I see Covid is back in the news. Why so?

The first Irish cases of a new variant, BA.4, were detected earlier this month. Just two of them, but the number of cases that are genetically sequenced at present is very low so there may be more.

What’s the story with BA.4?

BA.4 is another variety of the Omicron variant which has been dominant in the State since early spring. We started with BA.1, then BA.2 came along and had a growth advantage that led to it becoming dominant. In January and February scientists in South Africa spotted two new subvariants of Omicron, BA.4 and BA.5, which have gone on to become dominant there. So far, no cases of BA.5 have been identified in Ireland.

Is there lots of BA.4 in Europe?

By late April the UK authorities had concluded there was evidence of international spread of BA.4 and BA.5, including small numbers of cases in the UK and rest of Europe. So far, 115 cases of BA.4 and 80 cases of BA.5 have been detected in the UK. Cases are also rising in Portugal and Austria.

So what is happening?

BA.4/BA.5 have a growth advantage over the existing strains circulating so they are starting to take over, scientists reckon. The European Centre for Disease Control (ECDC) has recognised them as distinct entities, and labelled them variants of concern. But because Covid-19 incidence is falling and the summer is coming, it is likely they will take longer to become dominant than Omicron did earlier this year.

Should we be worried?

Chief medical officer Dr Tony Holohan says the two strains have a growth advantage most likely because they can evade immunity provided by prior infection and vaccination, particularly as this wanes over time. However, there is no indication they are any more severe than previous Omicron lineages.

One worry is that people can get reinfected, even those who had Omicron recently. Vaccines still protect against serious illness but their ability to protect against infection will keep waning with time. Repeated infections could result in more long Covid cases.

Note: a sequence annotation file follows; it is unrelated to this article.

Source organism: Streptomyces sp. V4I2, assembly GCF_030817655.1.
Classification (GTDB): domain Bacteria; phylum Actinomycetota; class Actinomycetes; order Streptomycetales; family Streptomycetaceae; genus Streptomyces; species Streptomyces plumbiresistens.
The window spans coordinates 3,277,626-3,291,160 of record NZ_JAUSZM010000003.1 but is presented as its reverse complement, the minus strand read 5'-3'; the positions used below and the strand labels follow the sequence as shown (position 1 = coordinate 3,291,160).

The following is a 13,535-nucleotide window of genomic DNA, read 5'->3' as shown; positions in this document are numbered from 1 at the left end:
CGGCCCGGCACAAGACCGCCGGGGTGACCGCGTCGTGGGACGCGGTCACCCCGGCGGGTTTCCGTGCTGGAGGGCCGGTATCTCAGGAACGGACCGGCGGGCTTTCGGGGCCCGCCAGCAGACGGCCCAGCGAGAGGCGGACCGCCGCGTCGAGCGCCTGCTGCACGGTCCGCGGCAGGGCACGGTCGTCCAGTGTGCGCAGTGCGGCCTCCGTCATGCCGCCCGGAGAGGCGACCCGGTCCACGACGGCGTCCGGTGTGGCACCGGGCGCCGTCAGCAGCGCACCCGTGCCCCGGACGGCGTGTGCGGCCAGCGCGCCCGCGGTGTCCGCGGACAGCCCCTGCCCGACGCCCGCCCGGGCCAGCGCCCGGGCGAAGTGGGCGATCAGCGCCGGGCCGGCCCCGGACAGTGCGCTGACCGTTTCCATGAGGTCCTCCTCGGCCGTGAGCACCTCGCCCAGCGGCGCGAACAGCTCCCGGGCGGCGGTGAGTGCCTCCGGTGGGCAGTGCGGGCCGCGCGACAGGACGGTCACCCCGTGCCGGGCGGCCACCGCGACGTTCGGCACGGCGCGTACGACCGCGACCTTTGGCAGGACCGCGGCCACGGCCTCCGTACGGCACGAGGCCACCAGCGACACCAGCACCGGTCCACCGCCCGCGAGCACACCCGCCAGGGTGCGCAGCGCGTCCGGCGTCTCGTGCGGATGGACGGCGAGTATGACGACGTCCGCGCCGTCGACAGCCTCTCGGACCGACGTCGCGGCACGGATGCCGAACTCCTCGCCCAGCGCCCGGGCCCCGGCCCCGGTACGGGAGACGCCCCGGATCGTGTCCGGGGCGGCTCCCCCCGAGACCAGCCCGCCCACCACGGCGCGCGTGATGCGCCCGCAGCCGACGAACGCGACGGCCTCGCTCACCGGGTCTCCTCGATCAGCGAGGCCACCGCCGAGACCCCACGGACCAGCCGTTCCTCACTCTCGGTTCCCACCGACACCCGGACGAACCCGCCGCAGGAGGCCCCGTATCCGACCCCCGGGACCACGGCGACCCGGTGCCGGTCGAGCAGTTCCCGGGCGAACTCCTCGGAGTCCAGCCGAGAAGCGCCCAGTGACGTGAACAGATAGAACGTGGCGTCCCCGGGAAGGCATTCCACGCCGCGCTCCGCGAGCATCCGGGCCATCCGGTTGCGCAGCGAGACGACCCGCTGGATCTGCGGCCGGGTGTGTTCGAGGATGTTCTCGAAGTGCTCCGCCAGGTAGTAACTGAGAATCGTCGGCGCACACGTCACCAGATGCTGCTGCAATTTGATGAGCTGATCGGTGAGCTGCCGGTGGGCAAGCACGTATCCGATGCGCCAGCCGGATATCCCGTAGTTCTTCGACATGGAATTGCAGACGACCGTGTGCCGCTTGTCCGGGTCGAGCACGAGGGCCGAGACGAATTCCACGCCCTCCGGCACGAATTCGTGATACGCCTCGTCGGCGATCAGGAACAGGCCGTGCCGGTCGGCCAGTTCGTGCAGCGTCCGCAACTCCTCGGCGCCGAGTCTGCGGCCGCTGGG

Some scientists are predicting a surge in cases as BA.4/BA.5 spreads, but do not expect it to be as large as the original Omicron wave.

The ECDC has warned the variants “could cause a significant overall increase in Covid-19 cases in the EU/EEA in the coming weeks and months”.

What is going to happen to the pandemic now?

It is hard to know how much disease is out there because we are not testing as much as before. Covid-19 hasn’t gone away – about 34,000 PCR and antigen tests were reported last week and one in eight was positive.

The impact on the hospital system is relatively small now, there are 230 people with Covid in hospital, including 28 in intensive care, and half of these are incidental cases.

A rise in BA.4/BA.5 could fuel an increase in cases but with the protection afforded by vaccines there is unlikely to be significant pressure on the hospital system. That could change in the autumn, with or without the arrival of a new variant.

Will there be new vaccines to protect us?

Most likely. Second boosters are being provided to over-65s but it seems unlikely they will be recommended for the general population in the short term.

In the US policymakers in the Food and Drug Administration are expected to decide in July what type of vaccine to offer this autumn, similar to the way the flu vaccine is reformulated to counter the most prevalent strains each year.

They’ll probably be trying to get the maximum length and duration of protection from these next-generation vaccines so that people don’t have to get boosters every few months.

Of course the virus could mutate further, and in a harmful way, and frustrate their best intentions.

The Irish Times

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